This image shows an irregular galaxy named IC 10, a member of the Local Group — a collection grouping of over 50 galaxies within our cosmic neighbourhood that includes the Milky Way.
IC 10 is a remarkable object. It is the closest-known starburst galaxy to us, meaning that it is undergoing a furious bout of star formation fueled by ample supplies of cool hydrogen gas. This gas condenses into vast molecular clouds, which then form into dense knots where pressures and temperatures reach a point sufficient to ignite nuclear fusion, thus giving rise to new generations of stars.
As an irregular galaxy, IC 10 lacks the majestic shape of spiral galaxies such as the Milky Way, or the rounded, ethereal appearance of elliptical galaxies. It is a faint object, despite its relative proximity to us — just 2.2 million light-years. In fact, IC 10 only became known to humankind in 1887, when American astronomer Lewis Swift spotted it during an observing campaign. The small galaxy remains difficult to study even today, because it is located along a line-of-sight which is chock-full of cosmic dust and stars.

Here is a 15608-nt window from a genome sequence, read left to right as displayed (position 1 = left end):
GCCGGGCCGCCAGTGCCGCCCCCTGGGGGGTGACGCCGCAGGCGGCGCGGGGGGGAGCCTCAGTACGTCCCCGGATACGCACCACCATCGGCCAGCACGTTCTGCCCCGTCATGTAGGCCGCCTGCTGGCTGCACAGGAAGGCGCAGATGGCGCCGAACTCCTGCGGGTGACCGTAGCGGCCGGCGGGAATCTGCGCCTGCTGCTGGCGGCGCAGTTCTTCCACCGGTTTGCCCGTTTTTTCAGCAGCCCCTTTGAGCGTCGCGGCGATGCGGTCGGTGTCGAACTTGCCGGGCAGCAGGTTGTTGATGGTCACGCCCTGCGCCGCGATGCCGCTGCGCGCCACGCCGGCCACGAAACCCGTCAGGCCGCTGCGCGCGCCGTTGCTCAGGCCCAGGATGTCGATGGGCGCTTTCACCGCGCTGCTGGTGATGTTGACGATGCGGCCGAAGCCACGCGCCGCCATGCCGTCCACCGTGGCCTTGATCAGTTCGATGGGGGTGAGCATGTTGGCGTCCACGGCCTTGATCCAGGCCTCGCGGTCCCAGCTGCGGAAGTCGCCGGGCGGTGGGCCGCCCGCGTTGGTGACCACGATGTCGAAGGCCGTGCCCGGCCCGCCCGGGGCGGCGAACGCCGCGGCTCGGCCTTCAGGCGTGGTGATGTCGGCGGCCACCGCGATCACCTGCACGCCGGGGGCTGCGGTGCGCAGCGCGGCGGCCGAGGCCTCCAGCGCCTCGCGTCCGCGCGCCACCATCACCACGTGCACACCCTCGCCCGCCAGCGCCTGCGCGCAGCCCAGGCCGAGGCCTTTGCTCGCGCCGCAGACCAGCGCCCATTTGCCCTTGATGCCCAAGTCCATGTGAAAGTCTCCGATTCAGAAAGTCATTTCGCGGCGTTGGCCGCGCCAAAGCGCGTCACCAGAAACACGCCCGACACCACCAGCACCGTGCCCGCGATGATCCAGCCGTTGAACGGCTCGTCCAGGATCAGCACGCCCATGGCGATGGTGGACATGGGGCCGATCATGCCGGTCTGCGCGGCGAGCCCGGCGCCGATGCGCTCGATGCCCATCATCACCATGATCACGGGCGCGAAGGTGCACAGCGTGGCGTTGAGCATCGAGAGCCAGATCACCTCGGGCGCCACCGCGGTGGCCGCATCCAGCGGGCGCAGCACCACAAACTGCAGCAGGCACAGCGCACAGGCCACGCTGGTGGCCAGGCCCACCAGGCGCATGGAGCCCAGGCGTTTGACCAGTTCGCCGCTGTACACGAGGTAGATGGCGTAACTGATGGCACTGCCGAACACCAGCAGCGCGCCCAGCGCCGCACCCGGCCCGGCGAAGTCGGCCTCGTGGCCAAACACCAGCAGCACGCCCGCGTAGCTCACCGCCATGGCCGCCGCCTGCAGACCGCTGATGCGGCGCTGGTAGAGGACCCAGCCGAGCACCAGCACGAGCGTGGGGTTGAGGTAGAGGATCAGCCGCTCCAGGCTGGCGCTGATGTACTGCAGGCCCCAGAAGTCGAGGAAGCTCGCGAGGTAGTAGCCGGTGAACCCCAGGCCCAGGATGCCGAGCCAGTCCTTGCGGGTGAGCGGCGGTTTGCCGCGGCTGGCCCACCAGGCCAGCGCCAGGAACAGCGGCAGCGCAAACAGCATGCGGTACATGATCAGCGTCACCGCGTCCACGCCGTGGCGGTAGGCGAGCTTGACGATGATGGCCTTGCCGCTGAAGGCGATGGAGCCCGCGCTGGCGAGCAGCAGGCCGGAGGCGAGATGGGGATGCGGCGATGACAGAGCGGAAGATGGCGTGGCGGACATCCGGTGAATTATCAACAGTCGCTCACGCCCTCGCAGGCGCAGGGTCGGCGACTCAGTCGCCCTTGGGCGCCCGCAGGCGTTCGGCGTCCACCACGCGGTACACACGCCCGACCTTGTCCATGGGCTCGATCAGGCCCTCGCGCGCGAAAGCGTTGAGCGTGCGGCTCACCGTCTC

A version of this image was entered into the Hubble’s Hidden Treasures image processing competition by contestant Nikolaus Sulzenauer, and went on to win tenth prize.
Credit: NASA, ESA and F. Bauer